So imagine with me, if you will, a slightly different world. A world where you can go to a neighborhood bookstore and find ten or twelve recent editions of Ellery Queen works, all with matching covers. A world where the back cover of each and every one of those volumes promises the publication of more works soon. Books with cover art so wonderful that it is almost collectible. Imagine a world where you could go to the theatre to see a new production of The Roman Hat Mystery. Imagine looking at a list of popular writers as reported by customers and finding that Ellery Queen has several books in the top 10. Imagine, if you will, not having to explain who Ellery Queen was.
Well this is not, in fact, an imaginary world. What I have just described exists, just not in the United States. Everything I have just described is taking place, in 2005, in Italy, Japan, China, Taiwan, Germany and elsewhere. Only last year The Roman Hat Mystery was staged in Italy (see the picture, below, from an Italian newspaper with a "tip of the hat" to our website!)

                        Italian newspaper article announcing the play The Roman Hat Mystery (La poltrona nr 30 or 'seat Nr 30') with some 'lended' art from this website...
Above: Italian newspaper article announcing the 2004 play The Roman Hat Mystery (La Poltrona n°30 or Chair N°30)

                        picture of another 'Italian' EQ play 'The House of Brass'.
Above: a picture of another "Italian" EQ play The House of Brass (
La febbre dell'ottone).

So the "imaginary" scenario I sketched is really only imaginary in the United States, ironically, the country most associated with Queen. While Ellery Queen is still read by many people throughout the world, and by new generations who seem to enjoy it as much as their predecessors, that is no longer the case in the United States. Are Americans that different? - I think not.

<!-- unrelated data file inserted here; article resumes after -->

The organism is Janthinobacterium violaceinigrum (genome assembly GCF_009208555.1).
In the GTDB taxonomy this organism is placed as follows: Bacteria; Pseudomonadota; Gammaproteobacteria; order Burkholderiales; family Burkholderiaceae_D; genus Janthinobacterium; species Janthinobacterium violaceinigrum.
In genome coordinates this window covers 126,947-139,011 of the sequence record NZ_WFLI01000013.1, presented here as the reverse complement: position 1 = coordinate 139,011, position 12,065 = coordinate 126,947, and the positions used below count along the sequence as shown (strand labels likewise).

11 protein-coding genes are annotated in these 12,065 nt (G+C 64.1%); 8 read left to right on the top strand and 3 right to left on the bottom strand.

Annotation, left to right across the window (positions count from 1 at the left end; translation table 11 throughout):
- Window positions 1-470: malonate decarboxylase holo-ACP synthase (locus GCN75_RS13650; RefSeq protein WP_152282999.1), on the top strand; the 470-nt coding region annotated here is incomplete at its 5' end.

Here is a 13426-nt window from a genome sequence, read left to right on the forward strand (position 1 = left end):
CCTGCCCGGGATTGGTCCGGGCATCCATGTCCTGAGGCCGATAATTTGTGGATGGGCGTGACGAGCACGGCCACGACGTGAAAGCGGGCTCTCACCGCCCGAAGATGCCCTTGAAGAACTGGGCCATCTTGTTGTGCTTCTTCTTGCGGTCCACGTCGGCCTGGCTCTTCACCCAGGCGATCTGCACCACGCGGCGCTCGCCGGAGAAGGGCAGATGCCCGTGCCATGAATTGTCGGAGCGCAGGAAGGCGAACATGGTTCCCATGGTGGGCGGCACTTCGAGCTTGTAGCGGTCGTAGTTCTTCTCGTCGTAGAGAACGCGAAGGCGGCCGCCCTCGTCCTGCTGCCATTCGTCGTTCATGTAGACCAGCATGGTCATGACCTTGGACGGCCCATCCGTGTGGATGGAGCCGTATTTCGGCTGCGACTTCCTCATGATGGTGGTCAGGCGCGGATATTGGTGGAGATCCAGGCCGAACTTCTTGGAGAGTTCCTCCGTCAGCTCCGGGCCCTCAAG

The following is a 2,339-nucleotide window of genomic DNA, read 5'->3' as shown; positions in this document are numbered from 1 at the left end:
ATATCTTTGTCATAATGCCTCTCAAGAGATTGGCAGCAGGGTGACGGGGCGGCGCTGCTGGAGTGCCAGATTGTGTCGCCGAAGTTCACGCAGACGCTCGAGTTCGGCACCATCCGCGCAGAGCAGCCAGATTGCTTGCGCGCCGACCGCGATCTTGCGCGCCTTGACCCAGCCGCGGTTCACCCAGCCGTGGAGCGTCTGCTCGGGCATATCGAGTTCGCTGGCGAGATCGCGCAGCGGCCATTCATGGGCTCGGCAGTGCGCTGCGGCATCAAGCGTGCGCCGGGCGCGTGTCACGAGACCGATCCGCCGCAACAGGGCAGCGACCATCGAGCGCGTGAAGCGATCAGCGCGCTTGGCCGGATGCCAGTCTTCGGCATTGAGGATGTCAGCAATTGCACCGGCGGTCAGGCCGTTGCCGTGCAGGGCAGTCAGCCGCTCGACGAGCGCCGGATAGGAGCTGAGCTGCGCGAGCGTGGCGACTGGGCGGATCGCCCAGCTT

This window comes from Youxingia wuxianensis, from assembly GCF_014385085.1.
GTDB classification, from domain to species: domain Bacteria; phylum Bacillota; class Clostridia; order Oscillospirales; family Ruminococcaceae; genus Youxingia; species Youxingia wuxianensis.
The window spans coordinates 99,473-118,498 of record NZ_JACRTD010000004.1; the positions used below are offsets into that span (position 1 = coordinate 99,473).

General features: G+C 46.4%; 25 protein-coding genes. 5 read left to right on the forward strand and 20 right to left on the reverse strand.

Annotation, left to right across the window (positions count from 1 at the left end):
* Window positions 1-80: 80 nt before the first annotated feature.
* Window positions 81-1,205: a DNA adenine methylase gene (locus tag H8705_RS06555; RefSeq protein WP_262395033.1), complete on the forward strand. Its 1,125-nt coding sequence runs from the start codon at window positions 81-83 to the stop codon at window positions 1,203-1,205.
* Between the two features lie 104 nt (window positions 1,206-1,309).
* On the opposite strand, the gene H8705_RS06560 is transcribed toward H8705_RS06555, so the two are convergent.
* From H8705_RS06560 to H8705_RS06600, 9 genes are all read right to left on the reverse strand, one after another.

No U.S. publisher seems to have the foresight to do precisely what the two cousins would have done: market the Queen works. If only one American publisher would have the prescience to publish three to five works at the same time, with engaging cover art, quality binding, enhanced with all the Queen paraphernalia (Challenge to the Reader, Map, Introduction) and helped by 21st century printing techniques, the imaginary world could, again, be real in the U.S. The genre is far from dead. Witness the success of Dan Brown's Da Vinci Code, a novel whose strained denouement cannot hold a candle to a classic Queen story. We already have had isolated initiatives (such as Otto Prenzler's edition of the Roman Hat Mystery) but no series. Once you get readers hooked into a series they're sold, as was I, and as I and I'm pretty sure you were (or you would not have read this far!)
An even bolder plan would be licensing a promising writer to write new Queen stories. We have hosts of Sherlock Holmes novels published every year - Laurie King's excellent (and continuing) series is but one example. Why must the man who "is the American detective story" disappear while Holmes is allowed to live on? Perhaps even a contest could be held by a magazine to inspire new Queen works - are you out there EQMM? (I might even enter, and if I won I promise to swap pipes with my co-writer.)